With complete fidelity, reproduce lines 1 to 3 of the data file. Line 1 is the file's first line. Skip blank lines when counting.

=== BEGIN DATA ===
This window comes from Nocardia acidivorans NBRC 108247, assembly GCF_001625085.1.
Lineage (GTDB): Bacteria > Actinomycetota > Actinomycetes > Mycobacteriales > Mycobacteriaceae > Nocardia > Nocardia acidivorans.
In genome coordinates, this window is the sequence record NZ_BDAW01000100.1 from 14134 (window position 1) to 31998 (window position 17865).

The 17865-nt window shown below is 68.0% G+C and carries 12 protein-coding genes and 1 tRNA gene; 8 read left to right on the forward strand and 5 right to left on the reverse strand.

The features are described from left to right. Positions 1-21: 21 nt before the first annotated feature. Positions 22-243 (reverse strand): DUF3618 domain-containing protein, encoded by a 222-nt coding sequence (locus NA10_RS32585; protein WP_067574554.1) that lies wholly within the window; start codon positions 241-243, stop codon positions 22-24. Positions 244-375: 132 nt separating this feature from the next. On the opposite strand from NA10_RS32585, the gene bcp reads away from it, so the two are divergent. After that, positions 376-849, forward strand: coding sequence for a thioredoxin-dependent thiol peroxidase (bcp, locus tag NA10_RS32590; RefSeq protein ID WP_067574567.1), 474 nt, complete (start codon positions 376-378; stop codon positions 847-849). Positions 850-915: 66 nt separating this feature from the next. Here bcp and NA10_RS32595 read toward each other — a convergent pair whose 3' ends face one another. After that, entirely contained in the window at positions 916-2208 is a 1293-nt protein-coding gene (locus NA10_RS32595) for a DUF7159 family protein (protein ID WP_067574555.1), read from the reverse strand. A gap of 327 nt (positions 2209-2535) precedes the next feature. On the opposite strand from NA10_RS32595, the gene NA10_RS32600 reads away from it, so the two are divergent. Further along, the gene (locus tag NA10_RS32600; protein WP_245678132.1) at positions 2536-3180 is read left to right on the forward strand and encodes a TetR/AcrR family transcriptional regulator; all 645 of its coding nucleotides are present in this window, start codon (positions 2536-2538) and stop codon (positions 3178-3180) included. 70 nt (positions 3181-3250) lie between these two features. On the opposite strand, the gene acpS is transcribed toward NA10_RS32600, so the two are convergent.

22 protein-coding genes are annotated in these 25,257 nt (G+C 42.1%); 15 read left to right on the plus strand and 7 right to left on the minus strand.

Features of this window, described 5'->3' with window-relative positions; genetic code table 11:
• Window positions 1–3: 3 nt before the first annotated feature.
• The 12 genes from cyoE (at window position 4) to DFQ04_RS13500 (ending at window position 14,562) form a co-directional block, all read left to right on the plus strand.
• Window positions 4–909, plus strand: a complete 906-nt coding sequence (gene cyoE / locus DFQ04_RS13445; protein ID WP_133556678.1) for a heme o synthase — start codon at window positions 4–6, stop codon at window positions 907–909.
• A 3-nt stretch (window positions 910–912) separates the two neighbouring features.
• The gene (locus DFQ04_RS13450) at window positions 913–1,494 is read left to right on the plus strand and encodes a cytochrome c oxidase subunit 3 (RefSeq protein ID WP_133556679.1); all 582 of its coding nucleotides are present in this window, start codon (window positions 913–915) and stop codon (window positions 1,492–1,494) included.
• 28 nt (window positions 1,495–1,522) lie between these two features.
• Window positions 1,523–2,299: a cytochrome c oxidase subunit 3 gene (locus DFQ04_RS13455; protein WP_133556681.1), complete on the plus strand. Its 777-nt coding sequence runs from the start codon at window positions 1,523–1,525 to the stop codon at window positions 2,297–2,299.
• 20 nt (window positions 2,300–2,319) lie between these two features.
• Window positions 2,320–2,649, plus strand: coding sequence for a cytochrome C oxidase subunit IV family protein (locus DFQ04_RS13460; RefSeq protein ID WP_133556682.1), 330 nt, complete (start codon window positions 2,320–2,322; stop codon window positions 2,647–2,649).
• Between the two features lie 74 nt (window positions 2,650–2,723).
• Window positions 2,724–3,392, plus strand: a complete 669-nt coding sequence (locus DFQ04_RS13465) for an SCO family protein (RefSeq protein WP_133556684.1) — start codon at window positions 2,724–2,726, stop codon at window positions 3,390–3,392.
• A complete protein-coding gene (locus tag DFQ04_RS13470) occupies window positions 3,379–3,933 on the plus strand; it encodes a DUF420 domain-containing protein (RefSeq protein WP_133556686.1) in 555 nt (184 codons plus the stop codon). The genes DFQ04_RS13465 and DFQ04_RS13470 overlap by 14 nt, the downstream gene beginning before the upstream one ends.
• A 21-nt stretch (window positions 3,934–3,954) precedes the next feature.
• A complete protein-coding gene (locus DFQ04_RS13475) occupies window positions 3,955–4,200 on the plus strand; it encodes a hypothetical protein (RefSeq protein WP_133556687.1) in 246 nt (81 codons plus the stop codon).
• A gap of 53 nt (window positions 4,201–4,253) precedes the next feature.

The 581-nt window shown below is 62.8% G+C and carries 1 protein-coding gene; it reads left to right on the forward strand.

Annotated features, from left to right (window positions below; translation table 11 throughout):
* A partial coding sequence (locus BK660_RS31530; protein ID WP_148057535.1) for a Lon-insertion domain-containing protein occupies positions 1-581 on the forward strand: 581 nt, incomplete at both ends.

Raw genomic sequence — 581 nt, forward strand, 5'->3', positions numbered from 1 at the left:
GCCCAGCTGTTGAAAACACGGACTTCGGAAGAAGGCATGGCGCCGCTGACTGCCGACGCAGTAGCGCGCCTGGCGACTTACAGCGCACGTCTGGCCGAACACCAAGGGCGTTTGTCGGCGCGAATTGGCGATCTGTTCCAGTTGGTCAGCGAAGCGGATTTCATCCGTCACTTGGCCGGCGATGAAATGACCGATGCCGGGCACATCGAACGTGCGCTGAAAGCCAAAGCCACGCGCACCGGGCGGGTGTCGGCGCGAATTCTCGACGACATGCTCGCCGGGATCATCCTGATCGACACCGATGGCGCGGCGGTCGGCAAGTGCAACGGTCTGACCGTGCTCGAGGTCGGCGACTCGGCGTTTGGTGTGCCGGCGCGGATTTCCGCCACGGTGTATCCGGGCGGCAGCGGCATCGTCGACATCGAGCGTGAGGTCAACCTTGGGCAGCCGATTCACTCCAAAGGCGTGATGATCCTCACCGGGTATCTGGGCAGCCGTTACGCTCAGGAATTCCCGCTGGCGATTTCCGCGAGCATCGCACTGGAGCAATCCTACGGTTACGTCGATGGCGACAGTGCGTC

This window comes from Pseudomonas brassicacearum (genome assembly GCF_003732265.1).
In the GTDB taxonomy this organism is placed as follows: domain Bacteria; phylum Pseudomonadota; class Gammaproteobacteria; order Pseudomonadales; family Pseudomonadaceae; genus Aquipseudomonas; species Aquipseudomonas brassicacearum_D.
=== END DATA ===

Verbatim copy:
This window comes from Nocardia acidivorans NBRC 108247, assembly GCF_001625085.1.
Lineage (GTDB): Bacteria > Actinomycetota > Actinomycetes > Mycobacteriales > Mycobacteriaceae > Nocardia > Nocardia acidivorans.
In genome coordinates, this window is the sequence record NZ_BDAW01000100.1 from 14134 (window position 1) to 31998 (window position 17865).